This method works better than looking at elevation change to determine practical point of refusal because machines have large footprints. A footprint will cross several grid thickness cells. Elevation alone would have substantial errors across the machine footprint. A one on three slope using elevation could result in an error of as much as one foot for every three feet of distance across the footprint. When measuring thickness, the machine is going to be at the same, or near the same slope as the starting surface since most landfills are built as lifts (typically a design thickness of 10 feet or more chosen by the landfill supervisor or engineer) and in layers (a layer is built within the lift typically one to two feet thick, chosen by the landfill supervisor or operator of the machine and toggled within the program). In areas that are right at the edge of the layer, where the machine is plunging faster than the starting TIN, vector analysis allows us to adjust the antenna height to compensate for the tilt of the machine.

The starting display shows all areas as black, indicating no deflection data. The data model is built only as the machinery moves. Both negative and positive deflection are registered as absolute values. The operator chooses colors or symbols that represent deflection amounts. A large amount might be shown as red. A small amount, indicating that the practical point of refusal had been reached, may be represented as green. Color is unimportant though, one may set the screen to display “x”s or dashes, etc to represent the same things. The starting thickness is zero so if the machine registers deflection, it means an elevation change has occurred. This may be a result of the previous surface not being as dense as the preset value or it may be a result of new material being added. The thickness is recorded into the grid. On the next pass, the thickness is again compared to the previous thickness to derive deflection.

According to one method, the step of calculating the true density takes information from the machine to be correlated with the weight data. The data may be uploaded to the machine from the scales or the data from the machine may be sent to a remote site such as a scale house or the like and, optionally, from there to a third site, such as a central office. The data from the weighing device is time stamped so that weights may be correlated with volumes according to time stamps.

In some methods, that data is wirelessly sent to the third site from both the machine and from the second site. By calculating volume from the collected data and, then, dividing the total weight for the period of measured volume, density is determined as weight per unit volume. The methods and systems disclosed herein enable the landfill operator to achieve maximum landfill density, desired grade and slope, and ensure even distribution of valuable cover soil with increased accuracy without the use of traditional survey stakes.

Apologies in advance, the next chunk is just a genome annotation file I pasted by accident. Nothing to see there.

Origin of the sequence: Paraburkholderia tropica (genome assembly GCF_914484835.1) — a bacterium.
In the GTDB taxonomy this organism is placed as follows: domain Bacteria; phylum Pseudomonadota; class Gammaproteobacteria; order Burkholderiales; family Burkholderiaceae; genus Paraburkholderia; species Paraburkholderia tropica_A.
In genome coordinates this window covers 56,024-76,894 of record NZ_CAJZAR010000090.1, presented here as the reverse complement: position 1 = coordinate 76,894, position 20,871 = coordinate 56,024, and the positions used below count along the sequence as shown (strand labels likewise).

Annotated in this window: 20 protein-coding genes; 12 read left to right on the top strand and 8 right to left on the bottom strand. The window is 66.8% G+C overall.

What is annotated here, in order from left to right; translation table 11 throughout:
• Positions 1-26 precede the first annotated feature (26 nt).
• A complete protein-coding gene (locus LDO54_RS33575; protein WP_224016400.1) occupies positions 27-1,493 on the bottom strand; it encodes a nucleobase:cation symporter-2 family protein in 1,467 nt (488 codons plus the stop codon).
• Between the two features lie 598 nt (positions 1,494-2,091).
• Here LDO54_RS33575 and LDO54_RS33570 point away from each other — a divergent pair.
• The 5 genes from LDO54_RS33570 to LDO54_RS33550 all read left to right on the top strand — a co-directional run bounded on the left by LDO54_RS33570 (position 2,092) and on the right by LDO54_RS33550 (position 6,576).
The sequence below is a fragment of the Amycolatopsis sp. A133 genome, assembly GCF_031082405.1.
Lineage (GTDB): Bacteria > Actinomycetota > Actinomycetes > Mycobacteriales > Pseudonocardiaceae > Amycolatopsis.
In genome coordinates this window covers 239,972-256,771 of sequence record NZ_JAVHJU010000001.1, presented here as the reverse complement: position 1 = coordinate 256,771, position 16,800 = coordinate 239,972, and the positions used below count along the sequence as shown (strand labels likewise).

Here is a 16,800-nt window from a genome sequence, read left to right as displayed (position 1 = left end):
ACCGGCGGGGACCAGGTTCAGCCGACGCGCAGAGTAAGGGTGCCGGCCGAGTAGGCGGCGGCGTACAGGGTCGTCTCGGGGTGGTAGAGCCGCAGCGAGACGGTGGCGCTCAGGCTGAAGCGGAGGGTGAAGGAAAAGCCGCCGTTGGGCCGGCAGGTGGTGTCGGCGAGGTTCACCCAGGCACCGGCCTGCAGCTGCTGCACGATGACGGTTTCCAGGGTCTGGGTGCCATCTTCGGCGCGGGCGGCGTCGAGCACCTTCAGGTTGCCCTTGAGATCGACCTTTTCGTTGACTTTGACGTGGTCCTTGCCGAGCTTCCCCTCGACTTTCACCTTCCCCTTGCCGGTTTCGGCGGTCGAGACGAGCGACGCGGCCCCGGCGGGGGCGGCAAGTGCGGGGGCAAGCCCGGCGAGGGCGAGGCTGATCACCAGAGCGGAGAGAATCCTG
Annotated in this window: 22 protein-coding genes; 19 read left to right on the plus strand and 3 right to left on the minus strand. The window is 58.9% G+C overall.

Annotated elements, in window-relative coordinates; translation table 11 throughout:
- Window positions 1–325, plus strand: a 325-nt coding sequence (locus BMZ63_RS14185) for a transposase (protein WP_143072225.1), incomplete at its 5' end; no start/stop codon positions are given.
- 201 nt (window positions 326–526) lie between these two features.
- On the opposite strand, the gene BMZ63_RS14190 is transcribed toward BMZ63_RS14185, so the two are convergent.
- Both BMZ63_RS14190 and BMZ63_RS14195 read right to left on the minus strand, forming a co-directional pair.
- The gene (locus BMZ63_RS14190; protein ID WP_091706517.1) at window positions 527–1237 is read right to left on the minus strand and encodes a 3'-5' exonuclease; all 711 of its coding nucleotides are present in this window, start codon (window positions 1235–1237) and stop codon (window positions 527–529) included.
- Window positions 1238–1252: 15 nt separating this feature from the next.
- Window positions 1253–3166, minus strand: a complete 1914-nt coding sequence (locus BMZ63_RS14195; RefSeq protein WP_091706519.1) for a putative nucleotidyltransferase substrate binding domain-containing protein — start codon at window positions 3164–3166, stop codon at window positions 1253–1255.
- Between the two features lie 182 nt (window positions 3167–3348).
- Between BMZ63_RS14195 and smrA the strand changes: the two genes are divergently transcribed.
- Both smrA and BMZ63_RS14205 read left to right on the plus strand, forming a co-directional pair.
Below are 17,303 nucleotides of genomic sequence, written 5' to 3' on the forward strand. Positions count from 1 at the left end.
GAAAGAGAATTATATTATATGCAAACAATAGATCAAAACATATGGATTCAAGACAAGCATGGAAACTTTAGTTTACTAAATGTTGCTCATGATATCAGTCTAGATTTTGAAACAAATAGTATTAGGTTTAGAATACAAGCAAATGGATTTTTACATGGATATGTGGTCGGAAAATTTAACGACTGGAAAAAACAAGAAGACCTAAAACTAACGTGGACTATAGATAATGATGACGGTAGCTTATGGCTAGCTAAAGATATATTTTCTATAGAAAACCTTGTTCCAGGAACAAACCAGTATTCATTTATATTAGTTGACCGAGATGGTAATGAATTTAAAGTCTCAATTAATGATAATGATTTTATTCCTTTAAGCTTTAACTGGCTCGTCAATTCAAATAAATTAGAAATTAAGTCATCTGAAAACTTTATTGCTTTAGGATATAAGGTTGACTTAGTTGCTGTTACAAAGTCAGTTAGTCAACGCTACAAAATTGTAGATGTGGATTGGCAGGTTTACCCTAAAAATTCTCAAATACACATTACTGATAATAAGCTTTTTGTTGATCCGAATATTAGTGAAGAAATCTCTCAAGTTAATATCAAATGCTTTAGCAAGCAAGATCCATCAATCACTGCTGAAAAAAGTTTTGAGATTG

Note that although the systems and methods described herein are directed to a landfill, the techniques are equally applicable to the preparation of other surfaces. For example, the systems and methods described herein have application to roads and like graded areas, as well as in those environments where it is desirable to optimize density in other materials.

In the ensuing description, it is to be understood that “top grade” is a function that allows the operator of the landfill equipment to offset the landfill design temporarily to establish a temporary lift or layer to a desired elevation within the design. Plan grades for intermediate goals or grades to control the landfill construction to a more controlled area are to help with drainage of water runoff to appropriate areas and away from inappropriate areas. This option offsets the design grades and creates a sloping plane to a desired elevation for drainage control. It factors in the direction of movement of the machines when creating this plane and asks the operator to set the degree of slope desired.

The topography of the worksite is altered or changed in that the operator is adding material in “layers” and “lifts”. In landfill terminology, the term “layer” is a working thickness of material added. For the purpose of achieving a desired densification, this material is usually distributed in thin layers, oftentimes about one foot thick. The term “lift” refers to a planned elevation change and includes several compacted layers of trash or solid waste and a layer of cover material. Oftentimes a “lift” is ten feet or more thick.